The Government’s plans for levelling up will not cut regional inequality, a report from the influential Institute for Government (IfG) has claimed.
And plans to spread devolution deals across the whole UK are unrealistic and have failed to take account of the time and capacity needed to negotiate the deals, the think tank said.
Plans to rebalance the economy of the country also fail to reflect ‘the highly localised nature of regional inequality’, it stated.
According to the report: ‘Most of the missions are poorly calibrated because they do not set the right objectives, provide clear direction, or show the right level of ambition.’
The metrics behind Government’s objectives ‘miss out crucial aspects of the missions’, the IfG said, including local government funding, or simplifying fares on local public transport, while metrics on pay are branded as too regional by the think tank.
It claims only four of the missions are ‘clear, ambitious and have appropriate metrics’, while the other eight need to be rethought.
The IfG claims:
- Five of the missions lack ambition
- Three are too ambitions to be realistic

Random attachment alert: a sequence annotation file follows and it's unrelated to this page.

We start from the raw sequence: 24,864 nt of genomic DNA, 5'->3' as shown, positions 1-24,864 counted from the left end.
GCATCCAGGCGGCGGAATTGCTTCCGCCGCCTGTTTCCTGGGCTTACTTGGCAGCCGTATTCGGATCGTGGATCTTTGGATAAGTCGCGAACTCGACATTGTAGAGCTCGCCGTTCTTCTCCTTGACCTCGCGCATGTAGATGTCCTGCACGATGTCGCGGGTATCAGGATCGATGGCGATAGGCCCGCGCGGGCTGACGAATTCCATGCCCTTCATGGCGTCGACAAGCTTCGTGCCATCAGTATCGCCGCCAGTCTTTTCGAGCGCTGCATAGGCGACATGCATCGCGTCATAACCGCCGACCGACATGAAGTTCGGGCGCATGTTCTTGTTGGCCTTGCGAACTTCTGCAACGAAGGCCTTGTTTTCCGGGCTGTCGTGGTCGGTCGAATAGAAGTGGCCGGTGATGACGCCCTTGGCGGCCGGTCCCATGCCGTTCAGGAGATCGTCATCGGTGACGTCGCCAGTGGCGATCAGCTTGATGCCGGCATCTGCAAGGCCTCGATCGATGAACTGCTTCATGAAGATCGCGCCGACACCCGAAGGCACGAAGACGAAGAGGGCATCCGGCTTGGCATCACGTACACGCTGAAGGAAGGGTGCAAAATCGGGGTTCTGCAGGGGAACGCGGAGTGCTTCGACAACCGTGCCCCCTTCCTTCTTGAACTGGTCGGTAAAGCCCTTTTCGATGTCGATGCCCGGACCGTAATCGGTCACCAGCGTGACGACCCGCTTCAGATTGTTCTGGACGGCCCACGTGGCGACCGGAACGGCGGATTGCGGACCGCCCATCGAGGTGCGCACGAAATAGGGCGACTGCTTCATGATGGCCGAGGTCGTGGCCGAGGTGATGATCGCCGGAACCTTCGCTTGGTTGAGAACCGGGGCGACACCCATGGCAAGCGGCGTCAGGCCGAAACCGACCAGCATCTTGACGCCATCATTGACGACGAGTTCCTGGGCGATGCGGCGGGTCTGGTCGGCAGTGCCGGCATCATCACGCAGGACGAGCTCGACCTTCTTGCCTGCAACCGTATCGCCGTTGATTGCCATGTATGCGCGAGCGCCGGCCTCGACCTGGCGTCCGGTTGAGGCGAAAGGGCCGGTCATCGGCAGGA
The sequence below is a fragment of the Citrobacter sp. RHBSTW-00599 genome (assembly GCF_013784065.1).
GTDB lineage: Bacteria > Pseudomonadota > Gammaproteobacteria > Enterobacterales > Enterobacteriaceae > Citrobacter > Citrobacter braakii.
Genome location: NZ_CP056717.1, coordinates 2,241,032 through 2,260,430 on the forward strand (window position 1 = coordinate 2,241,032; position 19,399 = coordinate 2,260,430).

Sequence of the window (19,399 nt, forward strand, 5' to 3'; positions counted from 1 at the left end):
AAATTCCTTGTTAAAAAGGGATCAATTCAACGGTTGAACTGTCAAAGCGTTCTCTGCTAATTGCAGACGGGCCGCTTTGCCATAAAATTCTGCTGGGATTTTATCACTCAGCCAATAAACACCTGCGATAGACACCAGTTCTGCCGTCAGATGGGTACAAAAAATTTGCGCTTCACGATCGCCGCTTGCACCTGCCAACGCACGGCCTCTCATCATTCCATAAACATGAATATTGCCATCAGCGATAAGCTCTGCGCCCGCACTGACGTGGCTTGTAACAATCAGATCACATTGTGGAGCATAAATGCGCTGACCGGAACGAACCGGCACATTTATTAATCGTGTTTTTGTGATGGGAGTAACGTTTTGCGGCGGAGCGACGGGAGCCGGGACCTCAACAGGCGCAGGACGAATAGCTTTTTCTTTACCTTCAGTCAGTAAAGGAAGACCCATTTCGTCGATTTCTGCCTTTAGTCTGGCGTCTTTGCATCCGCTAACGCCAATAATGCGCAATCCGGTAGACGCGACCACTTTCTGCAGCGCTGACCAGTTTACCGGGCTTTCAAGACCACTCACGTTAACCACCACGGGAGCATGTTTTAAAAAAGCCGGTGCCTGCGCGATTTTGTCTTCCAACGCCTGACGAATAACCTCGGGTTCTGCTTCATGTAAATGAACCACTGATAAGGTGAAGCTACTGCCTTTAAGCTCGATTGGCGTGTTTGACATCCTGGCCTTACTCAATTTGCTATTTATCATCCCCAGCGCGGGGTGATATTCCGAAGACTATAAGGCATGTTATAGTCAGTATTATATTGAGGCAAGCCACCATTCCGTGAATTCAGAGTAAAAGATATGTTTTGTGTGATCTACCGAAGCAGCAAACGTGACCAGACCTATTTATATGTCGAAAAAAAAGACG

- Four fail to define what success looks like
- Two have too narrow a focus
- One – on R&D spending – fails to line up with the overall policy objective
The report said: ‘The devolution mission states that every region of the UK that wants one should have a devolution deal with powers at or approaching the highest level of devolution by 2030.
‘Precedent shows that it takes time and resources to negotiate these deals, and the UK government has only limited capacity to do so.’
In its recommendations, the IfG called on the Government to:
- Focus all the missions on broad outcomes that require multiple solutions
- Clarify ambiguous concepts in the missions
- Update the missions to make them appropriately ambitious
- Measure progress at the local authority level, and set targets for high-performing areas to avoid ‘levelling down’
- Provide appropriate resource for better sub-national data collection.
- Set interim targets to track progress.
- Make the Levelling Up Advisory Council a fully independent body
- Give specific departments the lead on co-ordinating each mission.